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How to Become an Aerospace Engineering or Operations Technician

An associate’s degree is becoming increasingly desired by employers of aerospace engineering and operations technicians, although vocational programs that grant certificates or diplomas also offer good preparation. Some aerospace engineering and operations technicians work on projects that are related to national defense and thus require security clearances. U.S. citizenship may be required for certain types and levels of clearances.


High school students interested in becoming an aerospace engineering and operations technician should take classes in math, science, and, if available, drafting. Courses that help students develop skills working with their hands also are valuable, because these technicians build what aerospace engineers design. Employers also want these technicians to have a basic understanding of computers and programs to model or simulate products.

Vocational-technical schools include postsecondary public institutions that emphasize training needed by local employers. Students who complete these programs typically receive a diploma or certificate. Community colleges offer programs similar to those in technical institutes but include more theory-based and liberal arts coursework and programs. Community colleges typically award an associate’s degree.

The Technology Accreditation Commission of ABET (formerly the Accreditation Board for Engineering and Technology), accredits programs that include at least college algebra, trigonometry, and basic science courses.

Many vocational and community college programs offer cooperative programs, with work experience built into the curriculum.

Important Qualities

Communication skills. Aerospace engineering and operations technicians receive instructions from aerospace engineers. Consequently, they must be able to understand and follow the instructions, as well as communicate any problems to their supervisors.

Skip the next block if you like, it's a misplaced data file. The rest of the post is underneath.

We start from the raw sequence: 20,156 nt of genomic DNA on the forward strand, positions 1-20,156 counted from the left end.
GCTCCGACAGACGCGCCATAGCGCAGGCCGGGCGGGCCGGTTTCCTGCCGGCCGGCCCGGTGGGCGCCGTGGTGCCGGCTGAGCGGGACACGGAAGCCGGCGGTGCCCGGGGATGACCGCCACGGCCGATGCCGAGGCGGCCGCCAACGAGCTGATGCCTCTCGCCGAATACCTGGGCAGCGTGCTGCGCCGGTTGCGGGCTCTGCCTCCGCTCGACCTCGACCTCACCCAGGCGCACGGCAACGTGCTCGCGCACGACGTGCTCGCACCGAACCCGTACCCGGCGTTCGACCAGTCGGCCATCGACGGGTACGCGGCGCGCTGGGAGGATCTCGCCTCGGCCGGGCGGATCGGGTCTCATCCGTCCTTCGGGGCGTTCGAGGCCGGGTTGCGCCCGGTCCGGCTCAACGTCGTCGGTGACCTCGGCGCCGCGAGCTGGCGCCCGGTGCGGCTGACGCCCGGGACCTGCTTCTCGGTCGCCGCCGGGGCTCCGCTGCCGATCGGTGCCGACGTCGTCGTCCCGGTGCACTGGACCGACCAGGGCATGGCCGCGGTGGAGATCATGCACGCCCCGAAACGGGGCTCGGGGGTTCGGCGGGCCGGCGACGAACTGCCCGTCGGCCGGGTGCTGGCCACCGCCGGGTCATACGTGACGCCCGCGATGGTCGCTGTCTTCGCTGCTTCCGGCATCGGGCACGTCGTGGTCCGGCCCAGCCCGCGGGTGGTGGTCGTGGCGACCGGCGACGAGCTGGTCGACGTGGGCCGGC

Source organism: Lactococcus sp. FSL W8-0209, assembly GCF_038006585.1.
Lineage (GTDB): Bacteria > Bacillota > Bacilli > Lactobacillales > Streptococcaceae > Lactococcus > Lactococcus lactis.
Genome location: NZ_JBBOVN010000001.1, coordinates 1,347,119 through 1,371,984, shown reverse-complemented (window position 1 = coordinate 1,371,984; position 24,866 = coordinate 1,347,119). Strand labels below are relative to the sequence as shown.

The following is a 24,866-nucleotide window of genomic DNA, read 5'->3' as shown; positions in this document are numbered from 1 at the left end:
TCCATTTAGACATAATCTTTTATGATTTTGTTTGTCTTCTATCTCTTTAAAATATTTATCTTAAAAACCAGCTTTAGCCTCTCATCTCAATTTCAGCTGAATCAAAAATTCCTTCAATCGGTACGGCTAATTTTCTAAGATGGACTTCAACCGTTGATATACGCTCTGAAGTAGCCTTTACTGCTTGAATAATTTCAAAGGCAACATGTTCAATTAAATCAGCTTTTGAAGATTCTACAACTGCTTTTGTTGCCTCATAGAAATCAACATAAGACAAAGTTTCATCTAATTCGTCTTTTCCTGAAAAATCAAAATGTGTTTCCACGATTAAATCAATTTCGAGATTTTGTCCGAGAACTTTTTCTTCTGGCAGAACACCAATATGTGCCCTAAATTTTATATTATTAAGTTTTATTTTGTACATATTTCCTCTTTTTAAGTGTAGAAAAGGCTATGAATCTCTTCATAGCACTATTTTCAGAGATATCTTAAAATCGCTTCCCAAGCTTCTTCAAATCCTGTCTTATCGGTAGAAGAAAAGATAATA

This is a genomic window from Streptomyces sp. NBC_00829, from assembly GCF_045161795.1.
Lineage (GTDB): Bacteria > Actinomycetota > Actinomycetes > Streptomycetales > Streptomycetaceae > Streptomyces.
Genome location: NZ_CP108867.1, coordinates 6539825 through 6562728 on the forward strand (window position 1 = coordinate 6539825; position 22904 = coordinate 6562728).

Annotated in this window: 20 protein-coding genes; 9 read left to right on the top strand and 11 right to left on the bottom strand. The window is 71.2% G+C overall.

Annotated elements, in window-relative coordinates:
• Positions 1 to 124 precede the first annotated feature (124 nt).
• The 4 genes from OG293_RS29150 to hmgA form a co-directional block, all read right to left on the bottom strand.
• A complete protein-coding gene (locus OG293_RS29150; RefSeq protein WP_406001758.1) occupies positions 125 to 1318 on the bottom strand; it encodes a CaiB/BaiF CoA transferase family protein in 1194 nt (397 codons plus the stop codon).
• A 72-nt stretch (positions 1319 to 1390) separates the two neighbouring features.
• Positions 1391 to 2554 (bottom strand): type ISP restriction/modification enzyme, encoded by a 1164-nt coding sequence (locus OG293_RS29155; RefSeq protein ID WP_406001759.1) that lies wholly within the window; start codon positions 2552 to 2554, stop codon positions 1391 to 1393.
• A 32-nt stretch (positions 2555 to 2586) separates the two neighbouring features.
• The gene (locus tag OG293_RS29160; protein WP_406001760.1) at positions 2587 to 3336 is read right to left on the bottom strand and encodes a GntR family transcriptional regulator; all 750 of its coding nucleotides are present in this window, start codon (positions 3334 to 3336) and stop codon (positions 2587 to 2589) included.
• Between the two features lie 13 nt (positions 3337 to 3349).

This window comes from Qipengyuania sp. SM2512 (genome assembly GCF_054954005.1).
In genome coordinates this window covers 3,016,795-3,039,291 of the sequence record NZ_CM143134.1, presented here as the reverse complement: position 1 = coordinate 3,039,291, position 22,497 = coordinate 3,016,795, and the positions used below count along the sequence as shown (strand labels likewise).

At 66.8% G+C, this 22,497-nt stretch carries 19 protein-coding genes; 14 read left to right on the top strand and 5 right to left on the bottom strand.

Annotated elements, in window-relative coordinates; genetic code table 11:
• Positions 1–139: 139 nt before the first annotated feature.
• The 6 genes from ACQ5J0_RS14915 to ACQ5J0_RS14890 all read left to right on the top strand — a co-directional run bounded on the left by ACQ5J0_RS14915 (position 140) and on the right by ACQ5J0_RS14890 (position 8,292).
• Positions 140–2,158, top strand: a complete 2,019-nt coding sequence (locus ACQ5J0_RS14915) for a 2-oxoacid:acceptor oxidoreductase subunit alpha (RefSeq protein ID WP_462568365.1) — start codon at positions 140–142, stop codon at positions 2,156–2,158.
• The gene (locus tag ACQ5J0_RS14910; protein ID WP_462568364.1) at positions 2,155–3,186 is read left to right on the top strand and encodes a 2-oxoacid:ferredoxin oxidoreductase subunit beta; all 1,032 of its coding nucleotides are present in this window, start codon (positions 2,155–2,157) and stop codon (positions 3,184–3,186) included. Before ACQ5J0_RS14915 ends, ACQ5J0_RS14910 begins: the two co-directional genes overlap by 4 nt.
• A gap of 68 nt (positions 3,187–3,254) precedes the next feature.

Critical-thinking skills. Aerospace engineering and operations technicians must be able to help aerospace engineers figure out why a particular design does not work as planned. They must be able to evaluate system capabilities, identify problems, formulate the right question, and then to find the right answer.

Detail oriented. Aerospace engineering and operations technicians make and keep precise measurements needed by aerospace engineers. Consequently, they must make correct measurements and keep accurate records.

Interpersonal skills. Aerospace engineering and operations technicians must be able to take instruction and offer advice. An ability to work well with supervising engineers, other technicians, and mechanics is critical as technicians increasingly interact with people from other divisions, businesses, and governments.

Math skills. Aerospace engineering and operations technicians use the principals of mathematics for analysis, design, and troubleshooting in their work.

Technical skills. Aerospace engineering and operations technicians must be able to help aerospace engineers by building what the engineers design and helping with the processes and directions required to move from design to production. They must have both the hands-on skills of mechanics and some technical knowledge of aerospace engineering.


Although certification is not required, skills-based certification programs help students prepare for certification offered by the Federal Aviation Administration (FAA). Certification may be beneficial because it shows employers that a technician can carry out the theoretical designs of aerospace engineers, and companies and the FAA seek to ensure the highest standards for the safety of the aircraft.

Source: Bureau of Labor Statistics, U.S. Department of Labor, Occupational Outlook Handbook, 2012-13 Edition